Nissa Darbonne, executive editor-at-large, Hart Energy: Hi, thank you for joining us. I'm Nissa Darbonne, executive editor-at-large for Hart Energy. We're visiting with John Christmann. John is CEO of Apache Corp. John just spoke at SUPER DUG 2024 here in Fort Worth. John, first, thank you for presenting. Appreciate it. Enjoyed it very much.

You just closed your Callon [Petroleum Co.] deal. What are you thinking of in terms of post-closing portfolio rationalization and high grading?

John Christmann, CEO, Apache Corp.: I mean, I think today what Callon does is it brings more balance in our Permian, adds to our Delaware, and we had a large presence in the Midland, so it helps us there. Post this deal, we're now 75% Permian from a company perspective, and 75% of our capital is going into the Permian. So we've been pretty clear that there are other assets that are non-core that we would be looking at to move relatively quickly, as long as the value's there to make progress on the near-term debt on the Callon side.

ND: And also staying with Callon in southeastern Dawson County, Callon was in this, well, technically still is, in this sweet spot. Very prolific oil production. I don't recall, I think they are—that is Dean, production from the Dean. Is that an area you think you'll like to stay in, or?

JC: I mean, obviously places where Callon was drilling good wells, we'll look to continue those and hopefully build on the performance there. So obviously there's a lot we like about the Callon inventory and we'll be looking to put our stamp on it, but see what we can do to build on the success that we’re having in some areas. For sure.

ND: Okay. Also too, operators pretty much in all basins are continuing to really push the boundaries of what's possible. Certainly have not quit there.

In the Permian in particular, we have one operator, for example, that's taken 84 short laterals and decided to go ahead and do 42 horseshoes. There's another operator in Culberson County that's taken 12 sections and turning it into a 54 well DSU, and technically that's kind of just for starters, because there are more landing zones in there. This is just Wolfcamp and Harkey. Then also too, operators are continuing to look at four- and five-mile laterals. In terms of where Apache is pushing the frontier, if you will, in the Permian Basin.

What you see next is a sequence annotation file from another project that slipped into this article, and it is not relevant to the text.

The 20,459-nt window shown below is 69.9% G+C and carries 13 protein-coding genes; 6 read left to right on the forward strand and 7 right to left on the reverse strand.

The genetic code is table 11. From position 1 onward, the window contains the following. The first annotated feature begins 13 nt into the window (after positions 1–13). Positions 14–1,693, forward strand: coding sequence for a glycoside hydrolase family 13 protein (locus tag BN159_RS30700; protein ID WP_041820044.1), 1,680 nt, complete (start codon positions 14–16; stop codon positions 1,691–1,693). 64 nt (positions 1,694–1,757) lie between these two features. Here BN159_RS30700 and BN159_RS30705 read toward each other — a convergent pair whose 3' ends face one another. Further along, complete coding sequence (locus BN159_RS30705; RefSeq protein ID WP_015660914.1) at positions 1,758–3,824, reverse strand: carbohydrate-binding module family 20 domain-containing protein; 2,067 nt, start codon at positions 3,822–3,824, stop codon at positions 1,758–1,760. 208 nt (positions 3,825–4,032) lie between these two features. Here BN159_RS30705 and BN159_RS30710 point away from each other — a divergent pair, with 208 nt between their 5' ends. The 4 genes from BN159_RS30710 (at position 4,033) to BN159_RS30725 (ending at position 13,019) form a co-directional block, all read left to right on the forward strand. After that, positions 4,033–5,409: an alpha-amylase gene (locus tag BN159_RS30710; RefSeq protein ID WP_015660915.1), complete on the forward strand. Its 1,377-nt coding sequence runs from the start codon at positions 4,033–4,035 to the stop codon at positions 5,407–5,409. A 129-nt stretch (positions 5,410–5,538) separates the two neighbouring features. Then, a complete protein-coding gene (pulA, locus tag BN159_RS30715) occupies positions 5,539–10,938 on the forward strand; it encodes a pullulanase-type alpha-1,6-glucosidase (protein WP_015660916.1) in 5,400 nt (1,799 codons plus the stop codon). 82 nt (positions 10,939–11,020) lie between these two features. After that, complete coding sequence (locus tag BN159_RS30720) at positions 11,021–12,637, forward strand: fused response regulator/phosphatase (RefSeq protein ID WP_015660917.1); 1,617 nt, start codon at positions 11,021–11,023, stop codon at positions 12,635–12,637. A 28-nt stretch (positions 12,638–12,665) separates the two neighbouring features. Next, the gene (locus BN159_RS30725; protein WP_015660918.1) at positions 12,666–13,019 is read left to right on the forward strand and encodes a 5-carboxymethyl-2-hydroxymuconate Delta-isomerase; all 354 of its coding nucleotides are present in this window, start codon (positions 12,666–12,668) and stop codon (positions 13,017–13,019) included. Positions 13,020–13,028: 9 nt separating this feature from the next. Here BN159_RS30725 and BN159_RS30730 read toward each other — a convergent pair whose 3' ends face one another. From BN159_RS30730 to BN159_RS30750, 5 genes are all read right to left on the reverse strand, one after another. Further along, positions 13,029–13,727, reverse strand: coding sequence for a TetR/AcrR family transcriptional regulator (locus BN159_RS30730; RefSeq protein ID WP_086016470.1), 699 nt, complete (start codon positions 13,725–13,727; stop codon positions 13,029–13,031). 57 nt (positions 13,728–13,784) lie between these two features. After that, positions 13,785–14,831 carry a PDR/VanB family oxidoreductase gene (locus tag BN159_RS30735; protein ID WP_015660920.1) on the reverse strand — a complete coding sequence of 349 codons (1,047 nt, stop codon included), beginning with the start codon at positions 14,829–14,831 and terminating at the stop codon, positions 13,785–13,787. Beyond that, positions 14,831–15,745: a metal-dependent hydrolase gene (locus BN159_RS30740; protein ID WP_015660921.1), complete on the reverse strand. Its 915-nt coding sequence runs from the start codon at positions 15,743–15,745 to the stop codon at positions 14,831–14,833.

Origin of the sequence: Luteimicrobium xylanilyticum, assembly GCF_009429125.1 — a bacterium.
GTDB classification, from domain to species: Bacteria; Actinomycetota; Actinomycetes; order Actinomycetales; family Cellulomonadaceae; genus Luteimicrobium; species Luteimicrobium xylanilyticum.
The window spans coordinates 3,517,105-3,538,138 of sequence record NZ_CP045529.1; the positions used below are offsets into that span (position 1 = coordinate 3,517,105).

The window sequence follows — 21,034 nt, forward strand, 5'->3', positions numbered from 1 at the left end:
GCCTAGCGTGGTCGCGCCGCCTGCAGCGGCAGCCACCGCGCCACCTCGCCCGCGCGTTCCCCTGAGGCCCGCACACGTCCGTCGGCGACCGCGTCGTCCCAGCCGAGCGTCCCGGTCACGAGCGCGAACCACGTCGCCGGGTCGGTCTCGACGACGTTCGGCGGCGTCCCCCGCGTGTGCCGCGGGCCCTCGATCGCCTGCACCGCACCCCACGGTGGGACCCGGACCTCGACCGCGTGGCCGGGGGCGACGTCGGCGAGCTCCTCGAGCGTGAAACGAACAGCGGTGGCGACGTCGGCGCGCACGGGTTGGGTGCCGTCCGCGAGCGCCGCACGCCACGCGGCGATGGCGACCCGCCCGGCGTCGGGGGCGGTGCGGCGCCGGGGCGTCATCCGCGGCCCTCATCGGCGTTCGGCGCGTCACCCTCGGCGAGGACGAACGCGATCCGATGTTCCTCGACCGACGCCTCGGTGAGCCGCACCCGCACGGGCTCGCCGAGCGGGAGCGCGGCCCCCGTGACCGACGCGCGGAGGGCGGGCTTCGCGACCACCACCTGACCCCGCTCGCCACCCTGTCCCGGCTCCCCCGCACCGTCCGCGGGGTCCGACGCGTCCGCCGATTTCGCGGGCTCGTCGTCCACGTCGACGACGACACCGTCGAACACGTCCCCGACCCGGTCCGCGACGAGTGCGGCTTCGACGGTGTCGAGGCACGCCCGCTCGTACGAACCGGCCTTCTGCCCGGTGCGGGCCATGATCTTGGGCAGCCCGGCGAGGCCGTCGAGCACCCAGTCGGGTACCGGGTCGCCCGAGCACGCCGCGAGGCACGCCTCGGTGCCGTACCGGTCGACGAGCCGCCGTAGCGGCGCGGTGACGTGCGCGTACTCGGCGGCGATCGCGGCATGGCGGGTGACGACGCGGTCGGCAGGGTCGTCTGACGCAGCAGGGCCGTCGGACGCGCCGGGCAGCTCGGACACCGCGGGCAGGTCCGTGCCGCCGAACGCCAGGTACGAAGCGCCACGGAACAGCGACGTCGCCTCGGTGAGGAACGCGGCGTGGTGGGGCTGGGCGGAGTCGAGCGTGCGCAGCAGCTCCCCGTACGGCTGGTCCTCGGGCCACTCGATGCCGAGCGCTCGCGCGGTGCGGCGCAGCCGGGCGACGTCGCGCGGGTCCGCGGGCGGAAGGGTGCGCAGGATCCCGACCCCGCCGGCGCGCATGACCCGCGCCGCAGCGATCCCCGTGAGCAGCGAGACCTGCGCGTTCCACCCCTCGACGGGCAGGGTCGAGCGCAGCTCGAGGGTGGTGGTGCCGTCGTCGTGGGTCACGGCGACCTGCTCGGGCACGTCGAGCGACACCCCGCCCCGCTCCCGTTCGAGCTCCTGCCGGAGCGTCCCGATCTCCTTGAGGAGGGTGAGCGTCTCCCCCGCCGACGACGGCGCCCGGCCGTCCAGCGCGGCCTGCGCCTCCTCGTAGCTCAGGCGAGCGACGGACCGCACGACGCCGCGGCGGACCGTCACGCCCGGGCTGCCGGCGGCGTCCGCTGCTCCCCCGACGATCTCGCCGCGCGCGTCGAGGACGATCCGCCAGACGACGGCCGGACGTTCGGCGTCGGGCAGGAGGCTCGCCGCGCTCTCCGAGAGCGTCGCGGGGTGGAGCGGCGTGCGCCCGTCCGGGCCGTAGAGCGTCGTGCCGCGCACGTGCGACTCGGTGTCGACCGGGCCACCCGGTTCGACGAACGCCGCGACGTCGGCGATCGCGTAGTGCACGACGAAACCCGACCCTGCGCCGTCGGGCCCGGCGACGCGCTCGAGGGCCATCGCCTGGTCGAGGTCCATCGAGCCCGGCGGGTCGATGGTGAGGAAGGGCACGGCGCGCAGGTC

JC: Yeah, I mean I think, Nissa, what you point out there is just the benefits of longer laterals and more rock exposure. And so as you look at the, here we are now a decade plus into the development of both the Midland and Delaware. You're limited by land, and so at that point, if you've got a section and you need two miles to make the laterals really more efficient, then yes, industry's going to get real creative on how you get two miles of exposure in those sections. So I think you'll see more of this happening as time moves forward, and obviously as we get on the technology front, you'll see areas where you can continue to stretch out the optimum lateral length.

Delaware is a little different animal because you start to get into limitations on how much fluid you can produce versus in the Midland Basin in the Wolfcamp. So you've got to factor all those things in, but I think you'll see more and more creative geometries as you're trying to get well bores in landing zones that are very productive, where you can get more exposure to length and so forth, and design your fracs to develop as much rock efficiently for as lowest amount of capital as possible.


Maximum Extraction: Shale Development Enters a New Era

ND: Wonderful. Thank you, John.

JC: You bet. Thank you.

ND: Thank you very much, and thank you for joining us. Stay here at for more actionable intelligence.